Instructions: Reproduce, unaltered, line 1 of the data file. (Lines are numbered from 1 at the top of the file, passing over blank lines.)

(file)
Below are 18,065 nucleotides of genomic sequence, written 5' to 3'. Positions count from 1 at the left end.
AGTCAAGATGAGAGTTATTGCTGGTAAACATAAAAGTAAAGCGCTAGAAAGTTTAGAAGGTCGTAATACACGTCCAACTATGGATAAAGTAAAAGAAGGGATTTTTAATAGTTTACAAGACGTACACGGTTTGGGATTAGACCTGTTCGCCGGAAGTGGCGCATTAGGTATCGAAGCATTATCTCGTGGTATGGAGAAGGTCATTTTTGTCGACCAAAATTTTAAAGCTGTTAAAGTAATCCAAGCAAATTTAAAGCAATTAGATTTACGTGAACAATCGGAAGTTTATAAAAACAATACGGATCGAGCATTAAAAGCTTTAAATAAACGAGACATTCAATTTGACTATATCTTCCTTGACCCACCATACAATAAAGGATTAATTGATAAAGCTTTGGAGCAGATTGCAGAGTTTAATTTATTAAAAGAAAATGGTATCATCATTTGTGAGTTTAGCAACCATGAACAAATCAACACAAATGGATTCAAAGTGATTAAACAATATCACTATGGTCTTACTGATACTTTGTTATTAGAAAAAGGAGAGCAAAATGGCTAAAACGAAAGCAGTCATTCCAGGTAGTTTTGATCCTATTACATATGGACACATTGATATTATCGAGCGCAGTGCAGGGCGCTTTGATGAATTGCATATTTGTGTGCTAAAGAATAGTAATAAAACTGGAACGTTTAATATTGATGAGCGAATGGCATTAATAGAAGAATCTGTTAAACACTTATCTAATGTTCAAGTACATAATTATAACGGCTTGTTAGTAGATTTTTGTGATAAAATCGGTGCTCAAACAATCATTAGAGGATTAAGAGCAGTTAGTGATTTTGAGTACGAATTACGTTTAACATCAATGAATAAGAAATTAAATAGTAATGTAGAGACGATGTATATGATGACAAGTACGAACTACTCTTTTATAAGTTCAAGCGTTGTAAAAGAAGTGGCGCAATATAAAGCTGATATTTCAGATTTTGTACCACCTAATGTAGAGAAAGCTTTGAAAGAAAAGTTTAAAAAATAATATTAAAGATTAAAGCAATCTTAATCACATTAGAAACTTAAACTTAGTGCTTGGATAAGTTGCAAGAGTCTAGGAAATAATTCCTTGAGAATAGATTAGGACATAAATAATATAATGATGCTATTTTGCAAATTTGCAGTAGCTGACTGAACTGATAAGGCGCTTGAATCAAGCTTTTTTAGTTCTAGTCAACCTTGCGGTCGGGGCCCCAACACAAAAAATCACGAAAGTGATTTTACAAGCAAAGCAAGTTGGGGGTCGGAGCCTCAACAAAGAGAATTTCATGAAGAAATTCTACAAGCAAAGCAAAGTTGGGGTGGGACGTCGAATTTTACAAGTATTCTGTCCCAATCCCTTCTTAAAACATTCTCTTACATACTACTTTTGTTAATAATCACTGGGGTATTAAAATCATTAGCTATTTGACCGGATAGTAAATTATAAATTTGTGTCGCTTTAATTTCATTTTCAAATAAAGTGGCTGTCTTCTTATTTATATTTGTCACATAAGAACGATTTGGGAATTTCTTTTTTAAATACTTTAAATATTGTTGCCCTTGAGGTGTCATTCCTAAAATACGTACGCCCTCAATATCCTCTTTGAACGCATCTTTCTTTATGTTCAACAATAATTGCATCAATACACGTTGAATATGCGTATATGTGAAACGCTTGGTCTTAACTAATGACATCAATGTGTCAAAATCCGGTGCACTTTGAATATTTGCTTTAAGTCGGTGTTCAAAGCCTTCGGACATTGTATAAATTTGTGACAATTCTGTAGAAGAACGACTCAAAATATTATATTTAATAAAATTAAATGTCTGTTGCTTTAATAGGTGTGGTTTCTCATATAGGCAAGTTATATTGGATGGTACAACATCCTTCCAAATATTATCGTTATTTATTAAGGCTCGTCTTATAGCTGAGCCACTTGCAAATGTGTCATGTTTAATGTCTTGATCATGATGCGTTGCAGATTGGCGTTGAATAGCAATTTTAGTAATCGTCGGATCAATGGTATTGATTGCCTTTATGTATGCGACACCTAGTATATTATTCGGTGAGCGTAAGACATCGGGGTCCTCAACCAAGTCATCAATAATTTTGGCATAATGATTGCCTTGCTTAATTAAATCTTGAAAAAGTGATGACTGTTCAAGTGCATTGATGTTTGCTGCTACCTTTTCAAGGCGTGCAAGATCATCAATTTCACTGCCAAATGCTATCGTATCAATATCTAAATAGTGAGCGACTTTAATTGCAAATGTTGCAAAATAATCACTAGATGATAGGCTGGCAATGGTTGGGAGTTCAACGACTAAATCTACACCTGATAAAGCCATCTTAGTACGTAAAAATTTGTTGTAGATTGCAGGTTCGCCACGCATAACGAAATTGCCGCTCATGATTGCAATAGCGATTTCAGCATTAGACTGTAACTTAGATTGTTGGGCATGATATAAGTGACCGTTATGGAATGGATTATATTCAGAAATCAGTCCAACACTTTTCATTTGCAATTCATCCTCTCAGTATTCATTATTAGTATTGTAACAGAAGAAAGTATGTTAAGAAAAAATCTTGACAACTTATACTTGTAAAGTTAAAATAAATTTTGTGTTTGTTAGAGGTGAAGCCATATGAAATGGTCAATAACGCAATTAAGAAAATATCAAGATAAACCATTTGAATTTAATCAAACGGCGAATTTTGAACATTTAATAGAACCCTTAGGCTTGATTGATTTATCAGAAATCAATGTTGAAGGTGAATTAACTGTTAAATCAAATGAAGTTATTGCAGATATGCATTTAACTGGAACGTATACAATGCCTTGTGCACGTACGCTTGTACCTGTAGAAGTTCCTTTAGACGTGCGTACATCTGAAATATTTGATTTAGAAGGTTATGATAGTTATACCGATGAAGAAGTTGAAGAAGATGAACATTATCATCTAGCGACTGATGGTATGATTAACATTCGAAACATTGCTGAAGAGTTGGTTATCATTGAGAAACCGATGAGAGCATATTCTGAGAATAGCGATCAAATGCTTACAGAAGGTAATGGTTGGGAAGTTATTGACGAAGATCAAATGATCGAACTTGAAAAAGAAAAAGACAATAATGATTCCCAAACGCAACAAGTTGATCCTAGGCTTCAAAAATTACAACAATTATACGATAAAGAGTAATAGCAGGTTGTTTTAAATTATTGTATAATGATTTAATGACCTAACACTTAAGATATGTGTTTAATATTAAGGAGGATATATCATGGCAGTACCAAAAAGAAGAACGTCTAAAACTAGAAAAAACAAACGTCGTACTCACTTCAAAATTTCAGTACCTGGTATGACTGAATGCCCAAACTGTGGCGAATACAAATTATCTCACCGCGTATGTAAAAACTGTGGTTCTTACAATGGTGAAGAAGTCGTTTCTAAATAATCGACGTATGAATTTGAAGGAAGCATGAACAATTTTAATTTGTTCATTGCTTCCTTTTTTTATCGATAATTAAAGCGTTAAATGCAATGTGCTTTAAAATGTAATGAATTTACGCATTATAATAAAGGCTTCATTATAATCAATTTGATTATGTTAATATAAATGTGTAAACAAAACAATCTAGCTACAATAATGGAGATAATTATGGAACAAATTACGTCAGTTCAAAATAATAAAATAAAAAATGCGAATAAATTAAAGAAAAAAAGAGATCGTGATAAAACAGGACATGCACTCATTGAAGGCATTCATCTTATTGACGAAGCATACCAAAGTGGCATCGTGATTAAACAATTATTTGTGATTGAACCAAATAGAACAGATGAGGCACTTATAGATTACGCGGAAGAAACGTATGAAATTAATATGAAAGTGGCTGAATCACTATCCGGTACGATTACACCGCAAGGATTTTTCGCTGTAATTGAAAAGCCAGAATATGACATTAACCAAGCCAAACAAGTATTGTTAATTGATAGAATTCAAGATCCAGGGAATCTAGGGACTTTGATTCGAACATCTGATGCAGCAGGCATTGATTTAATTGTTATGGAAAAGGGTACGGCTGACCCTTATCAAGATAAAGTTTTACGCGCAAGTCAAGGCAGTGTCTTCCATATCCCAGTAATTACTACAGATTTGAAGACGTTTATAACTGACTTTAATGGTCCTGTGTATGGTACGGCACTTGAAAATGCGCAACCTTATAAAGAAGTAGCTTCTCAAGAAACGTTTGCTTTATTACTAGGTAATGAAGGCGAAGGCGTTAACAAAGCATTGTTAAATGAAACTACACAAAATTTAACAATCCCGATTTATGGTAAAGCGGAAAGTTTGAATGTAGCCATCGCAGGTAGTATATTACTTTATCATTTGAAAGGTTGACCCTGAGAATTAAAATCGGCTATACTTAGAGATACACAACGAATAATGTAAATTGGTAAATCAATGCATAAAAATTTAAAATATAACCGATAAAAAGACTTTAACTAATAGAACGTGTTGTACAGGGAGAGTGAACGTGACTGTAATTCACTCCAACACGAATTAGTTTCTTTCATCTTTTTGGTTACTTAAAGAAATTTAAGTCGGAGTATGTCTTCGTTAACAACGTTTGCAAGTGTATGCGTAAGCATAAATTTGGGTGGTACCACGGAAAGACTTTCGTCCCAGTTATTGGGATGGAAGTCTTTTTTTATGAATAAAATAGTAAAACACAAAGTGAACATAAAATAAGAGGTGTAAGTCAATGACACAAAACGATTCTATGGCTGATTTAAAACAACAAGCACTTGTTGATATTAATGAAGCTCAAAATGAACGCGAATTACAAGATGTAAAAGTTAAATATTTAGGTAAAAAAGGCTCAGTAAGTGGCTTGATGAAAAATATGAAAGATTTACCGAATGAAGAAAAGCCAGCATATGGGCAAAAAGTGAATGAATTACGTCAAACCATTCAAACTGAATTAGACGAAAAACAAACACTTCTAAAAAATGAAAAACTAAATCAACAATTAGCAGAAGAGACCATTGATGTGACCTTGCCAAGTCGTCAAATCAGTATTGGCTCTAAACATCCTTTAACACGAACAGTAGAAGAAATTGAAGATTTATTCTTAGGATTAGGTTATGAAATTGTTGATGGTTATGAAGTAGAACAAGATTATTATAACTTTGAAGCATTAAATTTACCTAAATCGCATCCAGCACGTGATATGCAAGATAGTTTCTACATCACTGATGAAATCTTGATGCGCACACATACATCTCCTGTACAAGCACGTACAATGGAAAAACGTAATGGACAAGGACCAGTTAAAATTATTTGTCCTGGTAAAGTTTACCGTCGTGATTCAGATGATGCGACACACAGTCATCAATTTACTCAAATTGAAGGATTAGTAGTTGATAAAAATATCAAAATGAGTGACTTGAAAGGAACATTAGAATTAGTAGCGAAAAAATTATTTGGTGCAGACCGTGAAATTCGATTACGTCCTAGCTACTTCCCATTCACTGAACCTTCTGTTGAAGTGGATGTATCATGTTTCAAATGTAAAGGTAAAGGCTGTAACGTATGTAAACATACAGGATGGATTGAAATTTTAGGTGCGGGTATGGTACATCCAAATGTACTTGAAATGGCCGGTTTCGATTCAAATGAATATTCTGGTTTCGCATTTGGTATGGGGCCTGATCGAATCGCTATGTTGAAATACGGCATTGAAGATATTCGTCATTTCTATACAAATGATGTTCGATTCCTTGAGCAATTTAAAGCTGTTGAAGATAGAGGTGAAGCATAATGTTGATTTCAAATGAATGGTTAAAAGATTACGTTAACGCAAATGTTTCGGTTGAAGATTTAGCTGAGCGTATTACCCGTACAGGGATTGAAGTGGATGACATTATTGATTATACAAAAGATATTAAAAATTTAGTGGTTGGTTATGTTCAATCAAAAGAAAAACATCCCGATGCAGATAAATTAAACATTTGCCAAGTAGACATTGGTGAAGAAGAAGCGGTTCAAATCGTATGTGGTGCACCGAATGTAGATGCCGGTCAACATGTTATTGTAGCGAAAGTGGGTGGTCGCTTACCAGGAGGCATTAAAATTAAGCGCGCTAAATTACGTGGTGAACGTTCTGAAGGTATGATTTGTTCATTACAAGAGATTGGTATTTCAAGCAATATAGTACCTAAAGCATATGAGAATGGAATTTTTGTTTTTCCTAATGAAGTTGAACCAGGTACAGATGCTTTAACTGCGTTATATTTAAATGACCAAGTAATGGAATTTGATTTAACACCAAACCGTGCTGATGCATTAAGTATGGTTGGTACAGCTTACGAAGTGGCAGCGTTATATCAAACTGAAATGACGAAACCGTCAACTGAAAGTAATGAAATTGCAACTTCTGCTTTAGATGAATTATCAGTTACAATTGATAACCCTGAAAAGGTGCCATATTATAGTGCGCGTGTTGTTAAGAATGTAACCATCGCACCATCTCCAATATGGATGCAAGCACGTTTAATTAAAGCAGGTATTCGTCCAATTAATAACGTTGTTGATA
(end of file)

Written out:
Below are 18,065 nucleotides of genomic sequence, written 5' to 3'. Positions count from 1 at the left end.